Diane Glancy “In-Between Places” (University of Arizona Press, 2005)

From the introduction

Written language seems to me a landscape. Land bound up in words. I pick up stones or rocks in travel as texts that I can read.
There is a map you open like a book. There are books you open like a map.
There is a map you decide to call a book. A book of territories you’ve traveled. A book of the in-between places you’ve lived. A map is a meaning you hold against the unknowing. The places you speak in many directions…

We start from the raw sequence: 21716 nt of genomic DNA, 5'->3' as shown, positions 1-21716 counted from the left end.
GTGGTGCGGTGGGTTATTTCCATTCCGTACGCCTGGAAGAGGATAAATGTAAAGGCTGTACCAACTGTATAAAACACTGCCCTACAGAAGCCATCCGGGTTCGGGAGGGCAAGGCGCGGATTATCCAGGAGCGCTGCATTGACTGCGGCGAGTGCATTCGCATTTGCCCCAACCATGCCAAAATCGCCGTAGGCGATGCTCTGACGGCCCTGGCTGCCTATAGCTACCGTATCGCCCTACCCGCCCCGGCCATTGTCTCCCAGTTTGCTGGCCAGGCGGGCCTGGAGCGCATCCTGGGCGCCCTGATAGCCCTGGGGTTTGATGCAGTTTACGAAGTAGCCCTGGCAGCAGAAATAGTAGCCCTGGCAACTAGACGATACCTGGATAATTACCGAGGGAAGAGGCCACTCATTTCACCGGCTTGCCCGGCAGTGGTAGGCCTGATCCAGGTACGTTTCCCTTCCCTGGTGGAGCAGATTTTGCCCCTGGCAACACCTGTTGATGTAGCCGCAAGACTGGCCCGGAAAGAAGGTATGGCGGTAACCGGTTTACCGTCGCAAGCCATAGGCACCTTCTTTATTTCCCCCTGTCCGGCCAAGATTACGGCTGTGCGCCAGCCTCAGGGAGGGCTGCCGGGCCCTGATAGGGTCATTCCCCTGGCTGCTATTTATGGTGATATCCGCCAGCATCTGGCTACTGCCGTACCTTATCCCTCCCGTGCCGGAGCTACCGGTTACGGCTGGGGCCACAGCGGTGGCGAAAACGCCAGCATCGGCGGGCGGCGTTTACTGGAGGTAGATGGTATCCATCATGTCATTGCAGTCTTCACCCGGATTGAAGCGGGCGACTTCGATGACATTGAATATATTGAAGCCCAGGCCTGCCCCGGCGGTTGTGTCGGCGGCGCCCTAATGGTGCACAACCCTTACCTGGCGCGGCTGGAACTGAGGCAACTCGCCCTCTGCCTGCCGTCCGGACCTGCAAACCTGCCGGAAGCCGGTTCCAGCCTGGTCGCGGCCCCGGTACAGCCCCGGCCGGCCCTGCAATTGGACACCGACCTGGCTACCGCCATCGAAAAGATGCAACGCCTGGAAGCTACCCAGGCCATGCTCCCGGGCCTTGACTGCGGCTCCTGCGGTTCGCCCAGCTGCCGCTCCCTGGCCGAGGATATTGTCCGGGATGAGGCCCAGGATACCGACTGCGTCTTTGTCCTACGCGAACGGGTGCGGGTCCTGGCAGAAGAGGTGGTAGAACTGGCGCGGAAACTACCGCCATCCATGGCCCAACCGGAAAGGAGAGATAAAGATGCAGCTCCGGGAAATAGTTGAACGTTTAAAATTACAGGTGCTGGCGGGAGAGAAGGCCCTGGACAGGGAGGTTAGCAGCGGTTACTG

Casey N Cep “The Allure of the Map” (The New Yorker, 22 January 2014)

The literary equivalent of the emperor’s map would be a biography of everyone in the world, or a novel of every second of every minute of every day: literature, like a map, gains its power from selection, from miniaturization. And the writer, like the cartographer, must make careful decisions about every aspect of the map: from letters to words, sentences, and paragraphs, from chapters to sections and volumes.

Read entire article here.